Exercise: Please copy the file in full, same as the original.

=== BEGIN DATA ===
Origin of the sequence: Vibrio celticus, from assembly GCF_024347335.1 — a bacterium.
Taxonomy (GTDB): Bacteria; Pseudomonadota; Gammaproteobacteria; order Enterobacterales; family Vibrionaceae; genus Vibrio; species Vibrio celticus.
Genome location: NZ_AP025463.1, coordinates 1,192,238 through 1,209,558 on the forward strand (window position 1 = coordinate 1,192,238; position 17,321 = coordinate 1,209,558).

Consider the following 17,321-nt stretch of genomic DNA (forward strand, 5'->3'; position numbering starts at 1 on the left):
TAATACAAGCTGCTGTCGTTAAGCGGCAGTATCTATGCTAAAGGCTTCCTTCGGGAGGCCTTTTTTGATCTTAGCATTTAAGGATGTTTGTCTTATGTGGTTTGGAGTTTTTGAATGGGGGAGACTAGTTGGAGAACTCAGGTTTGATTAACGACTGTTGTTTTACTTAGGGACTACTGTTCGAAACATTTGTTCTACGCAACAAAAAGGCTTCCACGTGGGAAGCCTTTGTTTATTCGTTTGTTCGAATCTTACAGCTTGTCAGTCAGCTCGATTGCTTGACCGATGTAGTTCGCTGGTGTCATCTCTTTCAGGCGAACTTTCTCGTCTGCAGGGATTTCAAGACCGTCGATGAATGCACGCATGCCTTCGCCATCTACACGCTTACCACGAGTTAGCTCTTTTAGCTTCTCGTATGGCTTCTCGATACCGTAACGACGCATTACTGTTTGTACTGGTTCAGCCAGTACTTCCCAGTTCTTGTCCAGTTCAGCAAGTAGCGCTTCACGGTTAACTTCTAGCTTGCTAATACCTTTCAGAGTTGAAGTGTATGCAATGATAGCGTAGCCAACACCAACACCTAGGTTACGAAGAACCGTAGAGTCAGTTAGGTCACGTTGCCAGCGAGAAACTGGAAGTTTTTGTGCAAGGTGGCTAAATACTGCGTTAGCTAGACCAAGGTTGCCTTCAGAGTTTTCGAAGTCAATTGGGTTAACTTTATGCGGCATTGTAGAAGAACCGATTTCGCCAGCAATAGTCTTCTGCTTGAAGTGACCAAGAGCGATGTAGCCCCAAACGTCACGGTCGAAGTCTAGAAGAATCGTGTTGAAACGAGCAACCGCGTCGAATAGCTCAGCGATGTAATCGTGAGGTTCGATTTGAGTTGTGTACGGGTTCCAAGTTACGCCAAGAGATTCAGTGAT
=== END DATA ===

Origin of the sequence: Vibrio celticus, from assembly GCF_024347335.1 — a bacterium.
Taxonomy (GTDB): Bacteria; Pseudomonadota; Gammaproteobacteria; order Enterobacterales; family Vibrionaceae; genus Vibrio; species Vibrio celticus.
Genome location: NZ_AP025463.1, coordinates 1,192,238 through 1,209,558 on the forward strand (window position 1 = coordinate 1,192,238; position 17,321 = coordinate 1,209,558).

Consider the following 17,321-nt stretch of genomic DNA (forward strand, 5'->3'; position numbering starts at 1 on the left):
TAATACAAGCTGCTGTCGTTAAGCGGCAGTATCTATGCTAAAGGCTTCCTTCGGGAGGCCTTTTTTGATCTTAGCATTTAAGGATGTTTGTCTTATGTGGTTTGGAGTTTTTGAATGGGGGAGACTAGTTGGAGAACTCAGGTTTGATTAACGACTGTTGTTTTACTTAGGGACTACTGTTCGAAACATTTGTTCTACGCAACAAAAAGGCTTCCACGTGGGAAGCCTTTGTTTATTCGTTTGTTCGAATCTTACAGCTTGTCAGTCAGCTCGATTGCTTGACCGATGTAGTTCGCTGGTGTCATCTCTTTCAGGCGAACTTTCTCGTCTGCAGGGATTTCAAGACCGTCGATGAATGCACGCATGCCTTCGCCATCTACACGCTTACCACGAGTTAGCTCTTTTAGCTTCTCGTATGGCTTCTCGATACCGTAACGACGCATTACTGTTTGTACTGGTTCAGCCAGTACTTCCCAGTTCTTGTCCAGTTCAGCAAGTAGCGCTTCACGGTTAACTTCTAGCTTGCTAATACCTTTCAGAGTTGAAGTGTATGCAATGATAGCGTAGCCAACACCAACACCTAGGTTACGAAGAACCGTAGAGTCAGTTAGGTCACGTTGCCAGCGAGAAACTGGAAGTTTTTGTGCAAGGTGGCTAAATACTGCGTTAGCTAGACCAAGGTTGCCTTCAGAGTTTTCGAAGTCAATTGGGTTAACTTTATGCGGCATTGTAGAAGAACCGATTTCGCCAGCAATAGTCTTCTGCTTGAAGTGACCAAGAGCGATGTAGCCCCAAACGTCACGGTCGAAGTCTAGAAGAATCGTGTTGAAACGAGCAACCGCGTCGAATAGCTCAGCGATGTAATCGTGAGGTTCGATTTGAGTTGTGTACGGGTTCCAAGTTACGCCAAGAGATTCAGTGAT